Eighth-grader Alli Robinson was recently recognized as Darlington's Optimist Club Student of the Semester.
"Every year I hope to find a student whose enthusiasm for photography can help drive his or her classmates' interest," said Doug Hamil, middle grades photography instructor and head of Moser House, who introduced Robinson at the luncheon. "Alli also brought a level of creativity that inspired a higher level of work from the other students. The most impressive thing was she was able to have this influence while working all year remotely."
Robinson says she looks forward to entering high school in the fall and to pursuing her dream of writing her own screenplay. She plans to apply to Notre Dame and the University of Georgia, but says her top choice is Wesleyan University in Middletown, Connecticut.
"Most people haven’t heard of Wesleyan before but that’s the same school Lin Manuel Miranda went to," said Robinson. "But I’m not applying there just because he went there. I’m applying because I have a different connection with music ... I want to be a screenplay writer when I grow up.
"I’ve already thought about a play I want to create," she continued. "Just think of looking upon the giant screens of New York City in Times Square and seeing, 'The Phantom of The Opera Gone Wrong.' Taking a musical so loving and magical and beautiful and changing bits and pieces of it to make people laugh, seeing a new perspective of the famous opera ... That’s my dream -- to take plays and make a different meaning come from them. And even write my own. Maybe one where your favorite fictional character -- whether they’re from a book, show, or a movie -- comes to life and you have to help them get back to their side of the universe. As you both slowly fall in love with each other. It’s a wild dream, I know, but dreams really do come true. But, of course, you can’t have your dreams come true without obstacles in your way."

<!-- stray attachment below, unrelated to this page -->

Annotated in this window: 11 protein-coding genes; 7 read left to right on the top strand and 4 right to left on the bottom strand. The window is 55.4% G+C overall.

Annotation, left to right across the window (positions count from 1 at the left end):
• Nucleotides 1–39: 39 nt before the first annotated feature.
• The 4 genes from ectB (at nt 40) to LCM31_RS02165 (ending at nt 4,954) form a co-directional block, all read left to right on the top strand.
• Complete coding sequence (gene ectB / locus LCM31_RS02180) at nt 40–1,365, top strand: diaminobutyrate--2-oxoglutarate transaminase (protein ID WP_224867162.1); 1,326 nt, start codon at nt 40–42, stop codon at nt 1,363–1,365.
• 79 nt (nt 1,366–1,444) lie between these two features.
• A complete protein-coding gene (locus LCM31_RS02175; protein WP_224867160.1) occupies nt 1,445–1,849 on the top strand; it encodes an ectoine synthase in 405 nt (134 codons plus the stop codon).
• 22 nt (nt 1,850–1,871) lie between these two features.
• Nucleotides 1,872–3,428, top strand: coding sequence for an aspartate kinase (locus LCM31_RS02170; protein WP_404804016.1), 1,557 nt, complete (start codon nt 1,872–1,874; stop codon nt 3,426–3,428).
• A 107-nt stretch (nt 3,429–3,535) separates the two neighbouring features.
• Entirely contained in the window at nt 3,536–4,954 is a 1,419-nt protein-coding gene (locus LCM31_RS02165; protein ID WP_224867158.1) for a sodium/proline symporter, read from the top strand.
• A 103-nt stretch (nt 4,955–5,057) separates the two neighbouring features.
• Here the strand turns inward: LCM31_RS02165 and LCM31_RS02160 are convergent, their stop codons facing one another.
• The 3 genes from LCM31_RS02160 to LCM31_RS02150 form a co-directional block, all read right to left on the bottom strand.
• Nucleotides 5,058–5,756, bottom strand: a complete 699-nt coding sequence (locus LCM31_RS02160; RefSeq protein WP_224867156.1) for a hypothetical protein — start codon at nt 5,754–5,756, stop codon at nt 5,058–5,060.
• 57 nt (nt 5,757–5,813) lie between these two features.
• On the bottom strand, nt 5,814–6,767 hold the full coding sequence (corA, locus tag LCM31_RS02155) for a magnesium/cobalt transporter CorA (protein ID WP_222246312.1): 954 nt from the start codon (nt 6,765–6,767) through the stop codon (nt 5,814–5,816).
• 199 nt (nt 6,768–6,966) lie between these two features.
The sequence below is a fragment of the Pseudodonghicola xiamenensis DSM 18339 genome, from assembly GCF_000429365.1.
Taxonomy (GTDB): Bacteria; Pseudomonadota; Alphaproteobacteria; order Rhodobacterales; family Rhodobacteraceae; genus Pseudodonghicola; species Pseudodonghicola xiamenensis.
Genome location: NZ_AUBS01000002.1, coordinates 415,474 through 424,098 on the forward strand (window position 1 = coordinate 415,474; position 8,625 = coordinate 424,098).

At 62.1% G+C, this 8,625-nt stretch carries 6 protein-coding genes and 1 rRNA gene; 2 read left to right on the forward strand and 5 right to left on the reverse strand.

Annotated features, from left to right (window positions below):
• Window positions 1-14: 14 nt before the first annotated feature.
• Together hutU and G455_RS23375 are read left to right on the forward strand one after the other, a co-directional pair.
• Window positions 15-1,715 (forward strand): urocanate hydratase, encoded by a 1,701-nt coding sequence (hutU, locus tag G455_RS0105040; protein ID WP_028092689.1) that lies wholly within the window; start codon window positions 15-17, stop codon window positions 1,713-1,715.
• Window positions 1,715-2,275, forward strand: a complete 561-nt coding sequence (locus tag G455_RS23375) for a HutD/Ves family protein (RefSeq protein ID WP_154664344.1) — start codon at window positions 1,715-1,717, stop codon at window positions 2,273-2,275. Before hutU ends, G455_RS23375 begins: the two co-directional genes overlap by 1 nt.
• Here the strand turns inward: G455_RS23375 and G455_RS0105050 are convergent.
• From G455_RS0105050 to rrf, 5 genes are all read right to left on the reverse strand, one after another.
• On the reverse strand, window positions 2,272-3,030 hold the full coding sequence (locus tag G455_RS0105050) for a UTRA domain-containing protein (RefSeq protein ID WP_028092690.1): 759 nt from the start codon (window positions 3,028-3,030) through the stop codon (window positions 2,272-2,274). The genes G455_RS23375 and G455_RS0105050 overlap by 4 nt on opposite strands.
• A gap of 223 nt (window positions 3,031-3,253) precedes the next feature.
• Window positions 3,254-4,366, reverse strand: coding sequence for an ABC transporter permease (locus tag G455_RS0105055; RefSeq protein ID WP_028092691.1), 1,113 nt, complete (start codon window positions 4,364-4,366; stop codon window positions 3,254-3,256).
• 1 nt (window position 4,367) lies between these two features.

Robinson went on to talk about overcoming the challenges that have come along with being diagnosed with scoliosis and undergoing spinal fusion surgery at Scottish Rite Hospital. Diagnosed during a well check visit in May 2019, she never imagined her journey to wellness would involve multiple surgeries and a worldwide pandemic.
"I had a 39.5-degree thoracic curve and a 33.5-degree lumbar curve in my back," she explained. "The physician I saw at that time suggested wearing a brace, which I did for seven months. Because of my size, they felt certain the brace would stop the progression of the scoliosis. At the end of the seven months I was X-rayed again to find both the thoracic and the lumbar curves had progressed significantly, both to 50 degrees."
She was referred to a pediatric orthopedic surgeon that specialized in scoliosis surgery, and a week later he told her that surgery was not critical but urgent.
"On March 5, 2020, I had spinal fusion surgery at Scottish Rite Hospital in Atlanta during which two titanium rods and 17 screws were put into my back," said Robinson. "Dr. Schmitz only fused my thoracic curve, leaving the lumbar curve to fall back into place, as much as it would on its own."
Even after six weeks of recovery, there was an area at the incision site that would not heal. At this point, COVID-19 had hit pretty hard and Robinson began following up with her surgeon via virtual visits. When antibiotics did not work, the surgeon was convinced that a stitch was irritating the area. He scheduled a scar revision and exploratory procedure.
"On July 23, 2020, I went back to Scottish Rite for the surgery. We were told I would only have to stay overnight, which was great, as I didn’t much like hospitals at this point," said Robinson. "So surgery began and two hours later, Dr. Schmitz came out to tell my parents that I had a horrific infection in my back that was down to the bones and had completely covered all the hardware that was placed in my back four months ago. He left my back open and placed a wound vac in that would stay for three days. I would then go back into surgery to wash everything out and close me up if he felt that the infection was gone."
Robinson's surgeon told her parents that only 1% of patients get this kind of infection.
"Lucky me!" she joked in her speech. "If I get to be in the top 1%, why can’t it be in academics?! After six months of very strong antibiotics, infectious disease doctors visits, orthopedic surgeon visits, and only attending school virtually, I am FINALLY on the other side of what should have been six weeks get back to normal situation. And I praise God every single day for the strength to endure the pain, the courage to go through two additional unexpected surgeries, and for how He has grown my faith through all of it."
Alli is the daughter of Becky and Wayne Robinson of Rome.